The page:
Despite the fear of a third wave in Delhi we entered festival season and embraced the fun, colours and expectant spirit in the air, not to mention sampling all the festive food. We managed a short break to wonderful Jaipur too, and lots of time at weekends to explore our hometown now we were able to get out and about. Tommy managed 2 trips over, one for Diwali where we embarked on a road trip to Uttarakhand and fresh air in the mountains, and then he came back for Christmas which was very low key, and followed by a few days in Madhya Pradesh and Rajasthan.
The year saw some achievements. Indy won all sorts of photography awards, including the youth category of Travel Photographer of the year, again, and I was invited to become a National Geographic contributor – something I doubted at first and actually emailed them back to ask if they’d contacted the right person, but apparently they had! Saffy got to perform some of her drama GCSE pieces albeit socially distanced, and Indy got to have a zoom call with the Dalai Lama! I presented photography classes and mentored students, and Tommy kept on with his work project, putting one foot in front of the other dealing with his own unique challenges.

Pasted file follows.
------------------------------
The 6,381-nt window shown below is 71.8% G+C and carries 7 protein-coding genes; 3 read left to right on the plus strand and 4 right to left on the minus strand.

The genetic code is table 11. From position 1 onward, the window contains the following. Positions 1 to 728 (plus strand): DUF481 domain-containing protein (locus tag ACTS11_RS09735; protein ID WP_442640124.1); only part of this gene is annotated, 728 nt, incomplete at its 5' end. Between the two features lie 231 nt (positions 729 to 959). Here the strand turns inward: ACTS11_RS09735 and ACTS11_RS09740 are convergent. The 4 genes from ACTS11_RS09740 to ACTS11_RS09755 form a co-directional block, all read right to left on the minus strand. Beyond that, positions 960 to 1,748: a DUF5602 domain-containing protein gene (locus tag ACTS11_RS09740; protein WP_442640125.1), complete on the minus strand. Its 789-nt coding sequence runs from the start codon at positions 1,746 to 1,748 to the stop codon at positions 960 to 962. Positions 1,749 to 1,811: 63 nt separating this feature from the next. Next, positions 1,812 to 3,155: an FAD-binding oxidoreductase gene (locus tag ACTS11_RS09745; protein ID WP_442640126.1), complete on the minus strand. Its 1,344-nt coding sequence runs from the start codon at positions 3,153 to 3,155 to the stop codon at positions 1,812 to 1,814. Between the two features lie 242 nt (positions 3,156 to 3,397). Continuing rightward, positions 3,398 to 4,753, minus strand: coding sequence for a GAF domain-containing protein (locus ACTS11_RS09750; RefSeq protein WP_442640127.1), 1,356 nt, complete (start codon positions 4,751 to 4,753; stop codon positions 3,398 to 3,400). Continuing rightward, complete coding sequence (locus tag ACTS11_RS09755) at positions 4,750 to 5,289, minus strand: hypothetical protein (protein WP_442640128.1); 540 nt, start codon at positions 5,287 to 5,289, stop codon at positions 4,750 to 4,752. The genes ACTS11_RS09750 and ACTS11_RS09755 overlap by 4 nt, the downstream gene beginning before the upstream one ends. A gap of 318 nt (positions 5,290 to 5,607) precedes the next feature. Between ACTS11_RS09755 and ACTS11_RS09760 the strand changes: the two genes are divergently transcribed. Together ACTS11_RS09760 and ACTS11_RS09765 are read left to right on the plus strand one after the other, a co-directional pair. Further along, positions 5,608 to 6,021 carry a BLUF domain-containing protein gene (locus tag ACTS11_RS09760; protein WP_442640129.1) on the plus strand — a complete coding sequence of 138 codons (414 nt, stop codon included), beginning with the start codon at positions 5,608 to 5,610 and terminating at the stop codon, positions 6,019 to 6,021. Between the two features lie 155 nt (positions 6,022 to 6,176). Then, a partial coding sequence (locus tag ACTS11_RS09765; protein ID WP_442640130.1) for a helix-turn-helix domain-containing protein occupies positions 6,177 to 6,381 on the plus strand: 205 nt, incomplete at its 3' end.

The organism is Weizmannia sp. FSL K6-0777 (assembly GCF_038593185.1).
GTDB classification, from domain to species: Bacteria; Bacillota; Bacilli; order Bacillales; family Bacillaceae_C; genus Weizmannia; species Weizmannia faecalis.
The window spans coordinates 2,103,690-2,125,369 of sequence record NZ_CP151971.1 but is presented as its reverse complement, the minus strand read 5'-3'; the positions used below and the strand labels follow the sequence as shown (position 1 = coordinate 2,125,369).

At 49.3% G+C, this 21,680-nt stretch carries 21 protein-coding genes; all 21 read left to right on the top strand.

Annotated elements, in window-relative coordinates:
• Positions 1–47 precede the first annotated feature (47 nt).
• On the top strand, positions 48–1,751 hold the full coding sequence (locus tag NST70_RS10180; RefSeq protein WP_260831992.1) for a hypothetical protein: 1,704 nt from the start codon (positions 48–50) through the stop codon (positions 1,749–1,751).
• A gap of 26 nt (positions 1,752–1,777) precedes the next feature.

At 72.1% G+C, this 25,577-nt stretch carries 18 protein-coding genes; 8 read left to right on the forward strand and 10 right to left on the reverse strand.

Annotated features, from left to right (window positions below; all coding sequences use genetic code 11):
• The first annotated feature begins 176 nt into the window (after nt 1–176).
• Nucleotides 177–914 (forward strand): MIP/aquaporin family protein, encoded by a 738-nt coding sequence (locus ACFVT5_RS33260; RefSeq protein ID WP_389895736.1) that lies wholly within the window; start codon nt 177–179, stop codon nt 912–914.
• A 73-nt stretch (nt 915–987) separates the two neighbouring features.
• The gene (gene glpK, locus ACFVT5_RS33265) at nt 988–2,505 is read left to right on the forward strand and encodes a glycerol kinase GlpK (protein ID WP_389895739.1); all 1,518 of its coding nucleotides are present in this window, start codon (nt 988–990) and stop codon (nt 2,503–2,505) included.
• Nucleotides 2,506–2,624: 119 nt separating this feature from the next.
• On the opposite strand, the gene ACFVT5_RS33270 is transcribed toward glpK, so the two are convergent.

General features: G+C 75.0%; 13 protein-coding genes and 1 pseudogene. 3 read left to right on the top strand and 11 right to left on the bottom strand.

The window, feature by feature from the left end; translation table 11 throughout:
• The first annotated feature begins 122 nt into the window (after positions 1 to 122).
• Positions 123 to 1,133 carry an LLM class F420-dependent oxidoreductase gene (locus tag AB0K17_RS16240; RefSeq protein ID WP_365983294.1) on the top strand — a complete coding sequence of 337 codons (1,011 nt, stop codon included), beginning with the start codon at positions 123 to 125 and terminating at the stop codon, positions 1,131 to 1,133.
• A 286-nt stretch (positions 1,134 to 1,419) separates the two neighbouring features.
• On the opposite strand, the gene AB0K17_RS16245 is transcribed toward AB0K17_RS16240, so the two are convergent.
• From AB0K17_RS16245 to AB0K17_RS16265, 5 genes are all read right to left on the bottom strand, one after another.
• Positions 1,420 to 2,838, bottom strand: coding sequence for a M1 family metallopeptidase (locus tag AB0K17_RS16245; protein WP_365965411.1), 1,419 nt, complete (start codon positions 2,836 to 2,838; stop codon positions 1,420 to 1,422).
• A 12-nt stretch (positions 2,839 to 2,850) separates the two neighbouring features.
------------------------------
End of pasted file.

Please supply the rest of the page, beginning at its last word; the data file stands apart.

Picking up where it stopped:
But I think it was the together moments that we cherished the most when on December 31st we looked back on the weird yet wonderful year. It’s been hard parenting alone again but I have so many fun memories of deep chats, silly giggles, shared jokes, dance parties and exploring – and of family time all together camping and hiking and preparing meals in a kitchen we could all fit in, or just sitting on sofas all in the same room – those totally ordinary moments take on a special meaning when they’re not an everyday occurrence.
So, that was a lot. A summary, but still it felt like a lot!! And here are the 52 pictures that summarised our year week, by, week, by week…..
And so we move on to 2022 and see what that brings. GCSE’s and beyond, Delhi, UAE, and maybe the UK. Together, apart. New waves, I hope not, only a receding wave and good waves to our loved ones.
I think I’ll continue to keep a folder on my hard drive with a photo a week. 8 years of doing it has become a habit and it makes for a beautiful way to sum up a year in images. And in continuing to do so I’ll keep on wishing you were all here too…. Love, Kirsty xx